There was something playful about Dado. Deep down, the visionary, the prophet of evil times, the familiar of monsters and monstrosities, cultivated the spirit of childhood, a kind of innocence that made a mockery of calculations and strategies. With its ability to absolve every cruelty, every turpitude, this vein of freshness manifested itself particularly in the assemblies of mobile sculptures made of spare parts, of odds and ends, which, if moved or if their components were swapped, showed themselves capable of transformation. It is the lightness inherent in transitory things that breathes his spirit into the work […].
In this demiurgic en-terprise of salvaging and transmuting refuse, Dado brings out what already lay latent, like an invocation, within his painting: the shift up to the third dimension and the autonomy of the object in its occupation of space. But this is not all. The arrangements, the settings of the objects, their interrelations allow one to perceive that they have also accumulated a fourth dimension: that of interiority. This surely puts them on a par with the painted figures displayed in two dimensions in Dado’s pictures: they end up as bearers of intention, generally of a dangerous and harmful nature, and representative of an all-conquering, irrevocable, and pathetic fate. This is why Dado’s oeuvre appears so profoundly embodied – a far cry from conceptual art, and part instead of a great expressionist tradition that can be traced back to the sculptors of diabolic figures in Romanesque churches.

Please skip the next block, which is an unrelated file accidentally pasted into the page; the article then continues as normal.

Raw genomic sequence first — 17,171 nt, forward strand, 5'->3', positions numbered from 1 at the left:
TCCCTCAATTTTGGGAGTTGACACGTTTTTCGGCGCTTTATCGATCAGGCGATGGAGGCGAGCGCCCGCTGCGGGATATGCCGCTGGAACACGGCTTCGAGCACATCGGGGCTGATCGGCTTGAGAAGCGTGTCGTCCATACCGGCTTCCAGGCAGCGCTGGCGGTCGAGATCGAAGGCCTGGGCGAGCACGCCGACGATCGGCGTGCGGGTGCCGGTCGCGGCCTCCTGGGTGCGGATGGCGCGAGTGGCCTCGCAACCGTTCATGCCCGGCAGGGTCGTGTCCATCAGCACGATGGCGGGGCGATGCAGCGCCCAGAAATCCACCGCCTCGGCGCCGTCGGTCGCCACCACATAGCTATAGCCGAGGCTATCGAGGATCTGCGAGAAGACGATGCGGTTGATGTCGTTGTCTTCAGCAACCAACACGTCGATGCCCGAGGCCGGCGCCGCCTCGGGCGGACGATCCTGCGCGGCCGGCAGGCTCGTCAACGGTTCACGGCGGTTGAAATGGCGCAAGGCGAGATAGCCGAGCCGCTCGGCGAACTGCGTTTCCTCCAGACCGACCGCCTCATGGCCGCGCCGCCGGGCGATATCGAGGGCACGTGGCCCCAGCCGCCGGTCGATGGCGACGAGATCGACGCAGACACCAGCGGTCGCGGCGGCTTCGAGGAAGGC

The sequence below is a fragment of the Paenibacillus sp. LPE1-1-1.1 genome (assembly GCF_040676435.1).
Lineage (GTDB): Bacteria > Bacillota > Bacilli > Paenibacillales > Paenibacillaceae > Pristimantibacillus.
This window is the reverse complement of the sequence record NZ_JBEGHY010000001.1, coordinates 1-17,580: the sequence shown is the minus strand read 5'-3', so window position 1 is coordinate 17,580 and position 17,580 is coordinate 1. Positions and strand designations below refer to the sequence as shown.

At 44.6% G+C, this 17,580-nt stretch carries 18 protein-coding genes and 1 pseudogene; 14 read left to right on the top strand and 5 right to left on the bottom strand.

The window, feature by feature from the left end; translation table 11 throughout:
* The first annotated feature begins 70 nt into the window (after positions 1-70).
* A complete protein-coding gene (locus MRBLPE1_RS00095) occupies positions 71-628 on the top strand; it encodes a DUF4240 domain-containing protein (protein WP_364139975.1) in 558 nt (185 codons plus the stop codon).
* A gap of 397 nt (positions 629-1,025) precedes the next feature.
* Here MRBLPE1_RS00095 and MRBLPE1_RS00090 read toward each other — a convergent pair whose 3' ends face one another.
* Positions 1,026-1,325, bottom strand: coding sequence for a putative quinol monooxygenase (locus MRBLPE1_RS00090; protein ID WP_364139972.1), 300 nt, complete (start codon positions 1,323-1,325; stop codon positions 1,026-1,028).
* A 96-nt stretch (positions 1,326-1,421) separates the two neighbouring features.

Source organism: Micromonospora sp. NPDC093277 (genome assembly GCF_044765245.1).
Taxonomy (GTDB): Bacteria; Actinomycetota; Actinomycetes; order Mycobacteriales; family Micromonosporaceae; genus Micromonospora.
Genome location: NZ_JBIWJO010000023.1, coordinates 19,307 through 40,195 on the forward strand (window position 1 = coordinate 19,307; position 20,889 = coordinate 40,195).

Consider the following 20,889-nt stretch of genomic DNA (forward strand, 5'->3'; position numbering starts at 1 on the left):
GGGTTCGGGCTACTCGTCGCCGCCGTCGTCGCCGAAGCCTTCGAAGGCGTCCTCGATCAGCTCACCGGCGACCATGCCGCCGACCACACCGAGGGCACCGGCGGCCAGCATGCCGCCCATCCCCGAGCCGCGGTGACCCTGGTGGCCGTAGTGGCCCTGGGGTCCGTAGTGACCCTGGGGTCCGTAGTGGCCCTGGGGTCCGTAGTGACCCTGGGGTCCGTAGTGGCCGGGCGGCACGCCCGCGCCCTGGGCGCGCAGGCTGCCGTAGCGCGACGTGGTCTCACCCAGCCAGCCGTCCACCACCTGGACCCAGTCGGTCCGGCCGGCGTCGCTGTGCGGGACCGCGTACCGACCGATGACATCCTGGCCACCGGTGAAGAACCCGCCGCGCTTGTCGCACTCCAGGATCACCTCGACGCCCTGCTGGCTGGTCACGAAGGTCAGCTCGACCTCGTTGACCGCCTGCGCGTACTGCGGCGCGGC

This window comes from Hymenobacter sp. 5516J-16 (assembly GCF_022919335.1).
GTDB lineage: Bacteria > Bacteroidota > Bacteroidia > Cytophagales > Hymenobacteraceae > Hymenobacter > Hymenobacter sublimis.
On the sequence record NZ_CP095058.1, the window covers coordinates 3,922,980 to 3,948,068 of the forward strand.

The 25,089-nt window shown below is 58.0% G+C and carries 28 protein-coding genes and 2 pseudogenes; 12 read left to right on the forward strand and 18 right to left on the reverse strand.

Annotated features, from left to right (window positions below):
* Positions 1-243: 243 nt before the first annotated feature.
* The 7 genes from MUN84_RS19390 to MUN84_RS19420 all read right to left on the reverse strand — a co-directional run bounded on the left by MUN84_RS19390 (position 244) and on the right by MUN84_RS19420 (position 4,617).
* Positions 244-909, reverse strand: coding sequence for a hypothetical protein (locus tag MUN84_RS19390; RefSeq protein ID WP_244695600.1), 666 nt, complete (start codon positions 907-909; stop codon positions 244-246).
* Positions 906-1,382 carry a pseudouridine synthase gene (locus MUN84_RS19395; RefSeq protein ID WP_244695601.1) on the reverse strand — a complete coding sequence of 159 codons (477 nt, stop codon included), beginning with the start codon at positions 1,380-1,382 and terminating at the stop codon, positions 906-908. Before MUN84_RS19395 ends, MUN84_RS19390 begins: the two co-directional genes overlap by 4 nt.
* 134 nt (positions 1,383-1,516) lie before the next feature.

Thus, for Dado, the passage to sculpture, even in its most ludic guise, is not at all a diversion designed to channel the artist’s enormous creative tension distilled in his great paintings. In Dado’s oeuvre, sculpture represents a path, a domain of completeness that enabled him to express, with all the authority of his genius, yet with greater freedom, his torments, his obsessions, his avowals of bitterness, his deepest questionings. The ephemeral, sometimes fortuitous, and certainly particularly perishable character of the painted objects and the occasional installations vouchsafes to this aspect of Dado’s output the indisputable truth of something that touches and that hurts when its touches, as well as of something that elicits laughter or conjures up dreams within the sanctuary of great art.
20th August 2014
Translated from French by D. Radzinowicz